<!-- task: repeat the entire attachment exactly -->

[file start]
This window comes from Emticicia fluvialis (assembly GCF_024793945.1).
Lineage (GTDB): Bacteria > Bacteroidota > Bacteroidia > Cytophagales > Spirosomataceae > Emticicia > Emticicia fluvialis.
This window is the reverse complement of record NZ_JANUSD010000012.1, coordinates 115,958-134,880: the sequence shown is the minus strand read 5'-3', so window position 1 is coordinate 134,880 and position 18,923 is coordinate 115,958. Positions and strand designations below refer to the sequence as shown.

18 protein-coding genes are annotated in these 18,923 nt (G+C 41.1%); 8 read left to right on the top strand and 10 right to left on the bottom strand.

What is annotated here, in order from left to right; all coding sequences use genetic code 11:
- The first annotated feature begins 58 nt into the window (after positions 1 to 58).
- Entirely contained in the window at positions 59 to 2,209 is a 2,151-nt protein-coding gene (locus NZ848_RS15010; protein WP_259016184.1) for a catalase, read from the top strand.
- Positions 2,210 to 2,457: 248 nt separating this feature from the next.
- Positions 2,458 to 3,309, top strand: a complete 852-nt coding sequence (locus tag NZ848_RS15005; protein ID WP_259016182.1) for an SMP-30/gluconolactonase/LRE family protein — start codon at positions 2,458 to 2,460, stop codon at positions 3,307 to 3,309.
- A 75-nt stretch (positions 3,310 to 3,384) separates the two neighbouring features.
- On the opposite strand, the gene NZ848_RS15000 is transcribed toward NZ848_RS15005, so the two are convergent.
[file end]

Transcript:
This window comes from Emticicia fluvialis (assembly GCF_024793945.1).
Lineage (GTDB): Bacteria > Bacteroidota > Bacteroidia > Cytophagales > Spirosomataceae > Emticicia > Emticicia fluvialis.
This window is the reverse complement of record NZ_JANUSD010000012.1, coordinates 115,958-134,880: the sequence shown is the minus strand read 5'-3', so window position 1 is coordinate 134,880 and position 18,923 is coordinate 115,958. Positions and strand designations below refer to the sequence as shown.

18 protein-coding genes are annotated in these 18,923 nt (G+C 41.1%); 8 read left to right on the top strand and 10 right to left on the bottom strand.

What is annotated here, in order from left to right; all coding sequences use genetic code 11:
- The first annotated feature begins 58 nt into the window (after positions 1 to 58).
- Entirely contained in the window at positions 59 to 2,209 is a 2,151-nt protein-coding gene (locus NZ848_RS15010; protein WP_259016184.1) for a catalase, read from the top strand.
- Positions 2,210 to 2,457: 248 nt separating this feature from the next.
- Positions 2,458 to 3,309, top strand: a complete 852-nt coding sequence (locus tag NZ848_RS15005; protein ID WP_259016182.1) for an SMP-30/gluconolactonase/LRE family protein — start codon at positions 2,458 to 2,460, stop codon at positions 3,307 to 3,309.
- A 75-nt stretch (positions 3,310 to 3,384) separates the two neighbouring features.
- On the opposite strand, the gene NZ848_RS15000 is transcribed toward NZ848_RS15005, so the two are convergent.